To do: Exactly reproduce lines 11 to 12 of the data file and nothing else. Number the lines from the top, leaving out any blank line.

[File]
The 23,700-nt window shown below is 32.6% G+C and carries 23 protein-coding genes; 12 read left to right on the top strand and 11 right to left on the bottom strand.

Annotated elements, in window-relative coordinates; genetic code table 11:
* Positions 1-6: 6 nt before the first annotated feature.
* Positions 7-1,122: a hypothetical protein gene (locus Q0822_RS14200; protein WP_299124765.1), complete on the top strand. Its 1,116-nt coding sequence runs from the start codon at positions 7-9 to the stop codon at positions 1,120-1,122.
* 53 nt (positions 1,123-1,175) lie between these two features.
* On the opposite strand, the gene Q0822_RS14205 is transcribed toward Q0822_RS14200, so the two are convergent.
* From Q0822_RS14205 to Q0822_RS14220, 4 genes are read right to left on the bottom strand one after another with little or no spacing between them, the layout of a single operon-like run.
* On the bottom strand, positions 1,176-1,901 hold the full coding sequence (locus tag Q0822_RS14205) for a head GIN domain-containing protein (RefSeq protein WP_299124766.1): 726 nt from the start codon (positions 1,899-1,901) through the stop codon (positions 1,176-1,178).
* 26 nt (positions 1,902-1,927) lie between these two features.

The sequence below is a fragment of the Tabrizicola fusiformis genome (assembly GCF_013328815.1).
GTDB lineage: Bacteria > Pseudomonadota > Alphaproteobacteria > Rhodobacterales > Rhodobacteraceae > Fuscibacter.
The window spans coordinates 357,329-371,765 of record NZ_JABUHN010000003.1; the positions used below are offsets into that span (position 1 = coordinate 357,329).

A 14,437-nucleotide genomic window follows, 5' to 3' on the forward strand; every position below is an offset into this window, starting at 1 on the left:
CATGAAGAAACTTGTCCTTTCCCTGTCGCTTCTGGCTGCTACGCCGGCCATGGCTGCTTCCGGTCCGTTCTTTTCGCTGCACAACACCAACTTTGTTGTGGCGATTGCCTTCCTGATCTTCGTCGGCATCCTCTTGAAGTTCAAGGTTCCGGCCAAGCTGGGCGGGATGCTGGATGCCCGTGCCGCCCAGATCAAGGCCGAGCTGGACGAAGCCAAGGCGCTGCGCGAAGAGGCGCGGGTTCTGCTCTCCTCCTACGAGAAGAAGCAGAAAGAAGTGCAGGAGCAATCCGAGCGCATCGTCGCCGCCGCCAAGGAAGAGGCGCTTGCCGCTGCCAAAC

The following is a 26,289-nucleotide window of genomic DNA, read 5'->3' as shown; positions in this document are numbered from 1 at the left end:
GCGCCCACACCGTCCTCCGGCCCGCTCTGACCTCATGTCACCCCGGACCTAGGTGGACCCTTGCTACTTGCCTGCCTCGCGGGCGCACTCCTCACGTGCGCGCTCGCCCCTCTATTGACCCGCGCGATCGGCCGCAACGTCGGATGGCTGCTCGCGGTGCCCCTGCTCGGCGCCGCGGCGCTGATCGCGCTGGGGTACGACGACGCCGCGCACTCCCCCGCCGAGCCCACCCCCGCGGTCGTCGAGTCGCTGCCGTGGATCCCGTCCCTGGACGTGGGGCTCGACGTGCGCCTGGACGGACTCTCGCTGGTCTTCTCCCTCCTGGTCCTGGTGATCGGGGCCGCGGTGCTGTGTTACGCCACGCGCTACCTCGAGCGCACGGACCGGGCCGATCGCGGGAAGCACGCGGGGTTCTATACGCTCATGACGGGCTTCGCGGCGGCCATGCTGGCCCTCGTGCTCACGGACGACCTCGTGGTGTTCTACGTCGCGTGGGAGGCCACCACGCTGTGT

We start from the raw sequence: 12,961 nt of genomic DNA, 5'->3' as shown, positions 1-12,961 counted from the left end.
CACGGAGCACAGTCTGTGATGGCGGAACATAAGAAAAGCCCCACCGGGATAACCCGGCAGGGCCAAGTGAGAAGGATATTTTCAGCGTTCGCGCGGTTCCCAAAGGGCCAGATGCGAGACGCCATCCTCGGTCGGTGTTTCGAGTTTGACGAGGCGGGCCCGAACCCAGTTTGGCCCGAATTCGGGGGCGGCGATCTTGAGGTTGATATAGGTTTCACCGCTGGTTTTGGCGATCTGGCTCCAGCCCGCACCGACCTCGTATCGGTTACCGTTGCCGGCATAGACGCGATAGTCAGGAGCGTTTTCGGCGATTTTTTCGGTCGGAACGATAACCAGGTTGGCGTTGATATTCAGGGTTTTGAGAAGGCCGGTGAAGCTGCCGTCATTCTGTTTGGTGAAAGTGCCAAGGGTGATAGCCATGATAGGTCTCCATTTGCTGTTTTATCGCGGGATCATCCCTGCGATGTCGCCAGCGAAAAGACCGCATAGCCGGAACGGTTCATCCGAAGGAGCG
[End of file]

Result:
GTDB lineage: Bacteria > Pseudomonadota > Alphaproteobacteria > Rhodobacterales > Rhodobacteraceae > Fuscibacter.
The window spans coordinates 357,329-371,765 of record NZ_JABUHN010000003.1; the positions used below are offsets into that span (position 1 = coordinate 357,329).